[The poet / programmatoloist John Cayley recently reviewed my book for Mute Magazine, a journal devoted to "culture and politics after the net, published in the UK. There I am, nestled snug as a bug on page 143, second to last -- fame awaits! But sluriously folks, John's been an enthusiastic supporter of mine and I think he hits the mark quite well -- he's the serious theorist of the whole "digital poetry" world conspiracy -- if only getting at one part of the book. Run out and buy it! Or rather, run back in, after you've picked a few daisies and hugged some choice unfortunates, and order it!]
Brian Kim Stefans.
Fashionable Noise: On Digital Poetics.
Berkeley: Atelos, 2003.
(Paperback, ISBN 1-891190-14-8. Available from: SPD, www.spdbooks.org, US$ 12.95 plus delivery)
Fashionable Noise is published in Atelos, a series of specially commissioned projects ‘crossing traditional genre boundaries.’ The book contains six designated works and a couple of ‘appendices,’ all of which can be seen, in some sense, as process-generated, the co-work of Brian Kim Stefans and certain of his digital familiars - demons that drive both him and his media. Stefans mixes theory and poetry seamlessly and apparently effortlessly although, as he readily acknowledges, the burden of work is often shared with generative algorithms. Stefans is a New York-based poet who has engaged new media and its networks from the early days of its emergent hyperhistory. He runs arras.net and is well-known and highly regarded in the field of electronic writing particularly for ‘The Dreamlife of Letters’ (www.ubu.com/contemp/stefans/dream/), ‘a flash piece, organized by alphabetic principles, … credited with trying to exhaust all form of animated web poetry or the kinetics of movie titles.’ (His own apt characterization.)
In the midst of the book’s other pieces - a transcribed IRC dialogue, some ‘Reflections on Cyberpoetry’ that systematically recast T. S. Eliot’s reflections on vers libre, a ‘dos and donts’ of new media practice reworked from William Blake’s ‘Proverbs of Hell,’ more ‘notes on new poetrie,’ and ‘A Poem of Attitudes’ - the main portion of the book consists of ‘Stops and Rebels: a critique of hypertext.’ This chapter, for me, was the book’s demonic heart, one of the most considered and wide-ranging creative and critical treatments of writing in networked and programmable media that I have come across.
‘Demon,’ by the way, is Stefans’ name for operative code, those non-human agents, machine dwellers, who now take some share in cultural production. It is typical of Stefans and typical of serious poetic practice that such a term is slipped into the discourse without immediate explanation, demanding, as it were, both prior and emergent understanding in his readers: that ‘demon’ means ‘program,’ and the word demonstrates, at one and the same time, a geekier, hacker’s or UNIX-literate reader’s sense of the term while also allowing any discussion of the role of code to escape the nerdish gravity of technoscience in its evocation of shared folk-magic artistry. If I call my programs demons (and I plan to do so from now on), different groups of readers may begin to take note of how they behave, and this could be properly subversive, or differently subversive of the properly designated literary corpus - as demons devour and disgorge the illustrious cadavers of ‘genius,’ as demons do.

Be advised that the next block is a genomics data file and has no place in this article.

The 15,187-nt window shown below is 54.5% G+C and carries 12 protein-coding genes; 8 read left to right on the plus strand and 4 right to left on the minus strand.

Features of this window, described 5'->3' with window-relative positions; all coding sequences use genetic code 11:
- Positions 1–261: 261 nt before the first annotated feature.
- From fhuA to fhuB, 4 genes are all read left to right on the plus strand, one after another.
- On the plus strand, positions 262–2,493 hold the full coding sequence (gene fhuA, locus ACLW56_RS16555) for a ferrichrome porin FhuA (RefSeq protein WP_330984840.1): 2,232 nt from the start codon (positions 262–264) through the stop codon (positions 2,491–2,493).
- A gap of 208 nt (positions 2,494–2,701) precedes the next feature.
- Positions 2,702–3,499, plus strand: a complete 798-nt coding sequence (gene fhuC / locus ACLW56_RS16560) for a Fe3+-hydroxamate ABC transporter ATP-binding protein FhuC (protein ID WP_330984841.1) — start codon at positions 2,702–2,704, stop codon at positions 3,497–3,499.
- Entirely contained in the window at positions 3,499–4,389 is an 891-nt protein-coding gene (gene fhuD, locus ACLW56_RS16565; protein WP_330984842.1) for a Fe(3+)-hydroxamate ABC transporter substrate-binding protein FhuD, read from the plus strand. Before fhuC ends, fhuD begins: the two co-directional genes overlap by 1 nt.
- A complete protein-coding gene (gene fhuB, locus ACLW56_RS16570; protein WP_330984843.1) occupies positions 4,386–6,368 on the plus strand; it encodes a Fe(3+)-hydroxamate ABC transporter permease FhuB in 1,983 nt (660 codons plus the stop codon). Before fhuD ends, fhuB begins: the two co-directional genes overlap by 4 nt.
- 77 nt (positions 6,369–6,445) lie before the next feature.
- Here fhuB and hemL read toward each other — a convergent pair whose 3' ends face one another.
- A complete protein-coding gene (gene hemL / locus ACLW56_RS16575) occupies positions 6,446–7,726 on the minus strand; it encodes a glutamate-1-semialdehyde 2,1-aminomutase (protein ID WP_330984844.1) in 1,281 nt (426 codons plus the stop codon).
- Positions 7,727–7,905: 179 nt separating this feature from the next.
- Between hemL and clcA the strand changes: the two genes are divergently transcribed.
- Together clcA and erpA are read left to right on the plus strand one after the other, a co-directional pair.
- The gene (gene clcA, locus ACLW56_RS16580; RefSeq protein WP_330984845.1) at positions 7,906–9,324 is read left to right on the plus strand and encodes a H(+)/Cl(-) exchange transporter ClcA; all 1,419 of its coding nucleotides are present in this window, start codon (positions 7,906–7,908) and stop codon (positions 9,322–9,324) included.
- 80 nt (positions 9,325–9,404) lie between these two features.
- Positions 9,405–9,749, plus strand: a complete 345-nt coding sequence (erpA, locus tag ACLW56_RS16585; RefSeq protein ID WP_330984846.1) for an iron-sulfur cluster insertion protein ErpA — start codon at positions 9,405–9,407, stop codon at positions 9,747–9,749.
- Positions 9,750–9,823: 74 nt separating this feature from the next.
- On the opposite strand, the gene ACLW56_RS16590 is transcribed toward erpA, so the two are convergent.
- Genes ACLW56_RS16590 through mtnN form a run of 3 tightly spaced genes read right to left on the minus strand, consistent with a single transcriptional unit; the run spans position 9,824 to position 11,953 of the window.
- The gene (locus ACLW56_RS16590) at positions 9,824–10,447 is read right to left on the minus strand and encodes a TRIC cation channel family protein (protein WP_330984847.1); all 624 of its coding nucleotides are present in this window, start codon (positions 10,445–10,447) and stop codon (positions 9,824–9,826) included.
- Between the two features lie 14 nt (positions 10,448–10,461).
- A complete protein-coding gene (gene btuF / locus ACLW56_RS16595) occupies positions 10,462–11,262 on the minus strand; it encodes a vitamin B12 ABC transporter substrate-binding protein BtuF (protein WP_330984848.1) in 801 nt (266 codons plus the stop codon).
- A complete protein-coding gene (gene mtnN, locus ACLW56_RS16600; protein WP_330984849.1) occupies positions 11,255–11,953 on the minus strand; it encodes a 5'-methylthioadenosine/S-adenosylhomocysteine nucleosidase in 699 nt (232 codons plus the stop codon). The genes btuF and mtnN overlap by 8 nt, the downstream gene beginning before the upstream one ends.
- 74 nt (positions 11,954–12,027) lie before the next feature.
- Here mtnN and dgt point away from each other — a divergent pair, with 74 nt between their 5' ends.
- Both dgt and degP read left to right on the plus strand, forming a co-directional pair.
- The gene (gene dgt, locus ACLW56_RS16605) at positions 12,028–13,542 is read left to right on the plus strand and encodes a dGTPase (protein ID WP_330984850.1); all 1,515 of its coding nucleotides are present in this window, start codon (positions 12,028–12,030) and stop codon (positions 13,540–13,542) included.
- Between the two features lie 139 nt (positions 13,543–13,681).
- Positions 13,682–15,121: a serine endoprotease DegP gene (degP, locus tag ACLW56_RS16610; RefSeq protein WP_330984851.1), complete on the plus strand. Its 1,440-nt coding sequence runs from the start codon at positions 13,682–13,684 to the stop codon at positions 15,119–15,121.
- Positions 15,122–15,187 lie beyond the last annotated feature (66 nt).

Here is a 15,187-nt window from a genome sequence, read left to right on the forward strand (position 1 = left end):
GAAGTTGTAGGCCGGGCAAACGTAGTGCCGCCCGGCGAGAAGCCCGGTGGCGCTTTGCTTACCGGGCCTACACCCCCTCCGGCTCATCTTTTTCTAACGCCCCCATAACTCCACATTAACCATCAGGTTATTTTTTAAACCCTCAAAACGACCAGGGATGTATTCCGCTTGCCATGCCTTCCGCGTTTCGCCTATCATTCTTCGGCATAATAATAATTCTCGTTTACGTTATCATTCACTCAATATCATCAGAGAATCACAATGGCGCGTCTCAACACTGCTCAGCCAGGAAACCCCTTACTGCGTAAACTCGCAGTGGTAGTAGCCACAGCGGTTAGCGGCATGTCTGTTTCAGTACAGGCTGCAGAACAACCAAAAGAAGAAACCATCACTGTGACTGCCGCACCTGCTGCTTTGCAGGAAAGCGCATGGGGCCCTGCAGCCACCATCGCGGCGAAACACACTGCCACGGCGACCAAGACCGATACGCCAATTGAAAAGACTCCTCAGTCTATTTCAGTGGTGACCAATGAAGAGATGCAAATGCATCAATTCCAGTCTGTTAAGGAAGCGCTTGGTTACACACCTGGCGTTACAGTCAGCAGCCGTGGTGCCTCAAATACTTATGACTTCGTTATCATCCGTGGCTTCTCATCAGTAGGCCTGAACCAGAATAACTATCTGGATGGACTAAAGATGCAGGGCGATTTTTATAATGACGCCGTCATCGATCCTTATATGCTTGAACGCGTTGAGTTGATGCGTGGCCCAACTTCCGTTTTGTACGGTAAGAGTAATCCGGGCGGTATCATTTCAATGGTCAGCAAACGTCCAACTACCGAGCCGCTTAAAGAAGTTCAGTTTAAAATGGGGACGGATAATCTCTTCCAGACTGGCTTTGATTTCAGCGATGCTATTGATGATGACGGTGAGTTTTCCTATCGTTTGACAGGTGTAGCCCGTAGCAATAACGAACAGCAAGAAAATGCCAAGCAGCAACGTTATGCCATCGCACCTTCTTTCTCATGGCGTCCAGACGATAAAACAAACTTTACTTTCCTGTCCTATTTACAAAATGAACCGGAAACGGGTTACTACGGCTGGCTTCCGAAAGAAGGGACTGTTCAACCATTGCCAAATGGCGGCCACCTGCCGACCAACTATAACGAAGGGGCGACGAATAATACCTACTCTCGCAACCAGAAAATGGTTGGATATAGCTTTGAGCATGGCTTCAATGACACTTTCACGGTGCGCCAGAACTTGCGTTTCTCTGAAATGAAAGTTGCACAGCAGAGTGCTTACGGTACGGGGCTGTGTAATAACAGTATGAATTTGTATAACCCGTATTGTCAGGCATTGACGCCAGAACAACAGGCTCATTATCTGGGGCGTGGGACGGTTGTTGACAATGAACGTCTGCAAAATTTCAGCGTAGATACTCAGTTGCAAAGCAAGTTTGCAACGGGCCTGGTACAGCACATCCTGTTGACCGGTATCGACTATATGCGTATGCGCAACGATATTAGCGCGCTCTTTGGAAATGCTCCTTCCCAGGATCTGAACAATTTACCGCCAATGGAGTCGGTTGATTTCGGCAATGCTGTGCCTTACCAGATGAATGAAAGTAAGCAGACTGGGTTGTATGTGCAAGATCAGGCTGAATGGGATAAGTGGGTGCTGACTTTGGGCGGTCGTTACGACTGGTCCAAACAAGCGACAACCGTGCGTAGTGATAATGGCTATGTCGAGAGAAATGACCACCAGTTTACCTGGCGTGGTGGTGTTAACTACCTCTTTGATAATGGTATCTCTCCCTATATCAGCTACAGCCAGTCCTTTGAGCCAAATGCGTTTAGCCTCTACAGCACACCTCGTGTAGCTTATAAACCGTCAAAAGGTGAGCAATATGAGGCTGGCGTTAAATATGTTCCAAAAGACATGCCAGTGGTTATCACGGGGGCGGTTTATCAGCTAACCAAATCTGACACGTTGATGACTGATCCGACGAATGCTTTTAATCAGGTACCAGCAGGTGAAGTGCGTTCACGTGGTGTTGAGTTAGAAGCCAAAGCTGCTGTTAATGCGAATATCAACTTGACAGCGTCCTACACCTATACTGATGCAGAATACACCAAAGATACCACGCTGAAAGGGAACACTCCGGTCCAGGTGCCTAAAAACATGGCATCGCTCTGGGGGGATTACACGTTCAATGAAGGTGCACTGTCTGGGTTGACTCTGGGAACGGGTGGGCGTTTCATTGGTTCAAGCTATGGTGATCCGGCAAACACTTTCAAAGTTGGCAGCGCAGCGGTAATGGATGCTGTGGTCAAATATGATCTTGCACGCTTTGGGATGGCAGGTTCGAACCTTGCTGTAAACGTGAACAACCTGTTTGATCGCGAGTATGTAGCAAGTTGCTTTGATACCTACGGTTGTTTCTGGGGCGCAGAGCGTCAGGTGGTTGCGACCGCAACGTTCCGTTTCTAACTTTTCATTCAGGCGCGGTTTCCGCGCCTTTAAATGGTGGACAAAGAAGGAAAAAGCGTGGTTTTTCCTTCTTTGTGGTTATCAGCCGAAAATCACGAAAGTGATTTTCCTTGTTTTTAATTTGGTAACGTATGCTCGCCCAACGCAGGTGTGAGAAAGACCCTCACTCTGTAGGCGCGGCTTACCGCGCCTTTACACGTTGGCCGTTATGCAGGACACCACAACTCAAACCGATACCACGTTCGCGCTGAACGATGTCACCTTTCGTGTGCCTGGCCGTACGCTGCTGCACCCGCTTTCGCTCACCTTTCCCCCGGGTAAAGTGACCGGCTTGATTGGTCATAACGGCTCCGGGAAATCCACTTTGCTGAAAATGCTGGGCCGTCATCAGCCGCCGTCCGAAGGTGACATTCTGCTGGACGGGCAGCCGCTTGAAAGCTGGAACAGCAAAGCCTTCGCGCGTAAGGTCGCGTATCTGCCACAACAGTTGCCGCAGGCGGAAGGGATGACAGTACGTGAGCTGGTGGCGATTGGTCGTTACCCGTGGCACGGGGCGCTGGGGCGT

‘Stops and Rebels’ is constructed around a poem that has been algorithmically collaged from a number of source texts. The bulk of the writing, however, consists of footnotes on the poem, written as if by ‘an over-zealous student.’ Chiefly, the piece is clear discursive prose, but the structure makes it more useful for later reference since individual notes tend to organize around distinct topics: noise and interpretation, carnival and database aesthetics, Language poetry, artificial intelligence, ambient poetics, coding, etc. Labelled as articles, these notes might appear as fragments from a lost or future encyclopaedia of new media poetics. There are far too many such topics to seriously engage in a brief review, but fortunately the book’s title itself gives me one way into its overall concerns.
You know that you are reading a poet when a punning, multiply ambiguous title proves to signify far more than mediaspeak irony, reserve and denigration. ‘Fashionable noise’ seems at first to point to the transient, modish effects of a new ‘big noise’ on the fringes of poetic practice and literary art. These negative or rather challenging connotations would not, I suspect, be entirely disavowed by Stefans, but they are self-contextualized, embedded in a title phrase that bears more and other meanings, including much that is generative and engaged. The two words could, in fact, be set as a one line emblematic poem with the current subtitle promoted to its title. ‘Fashionable’ here is derived from the verb as well as from its frequently foppish noun. It means that the ‘noise’ of digital poetics is programmed, manipulated, ‘fashioned fit’ and shifted so as to work with and influence literary and social convention. ‘[The CP (computer-poem)] starts from noise and algorithm and moves towards convention.’ Noise in this context is far from being mere linguistic waste or excess. It is many things in Stefan’s text: the stuff and matter of language on the cusp of lexical or symbolic meaning, the non- or posthuman aspects of writing with new media, the algorithm itself, and its fragmentary, found, arbitrary, chance-selected sources. This is ‘noise’ as the representation of a downgraded but integral aspect of the entire gamut of linguistic phenomena. Noise gains entitlement in this context because the encompassing world of language is the poet and writer’s proper (if potential) palette - not those few notes plucked out of the soundscape by convention and tradition, but everything from letters to their dreamlife, from noise to silence. Because new media make poetic noise fashionable, it becomes impossible for writers and artists to ignore these admittedly fashionable ways of ‘making it new.’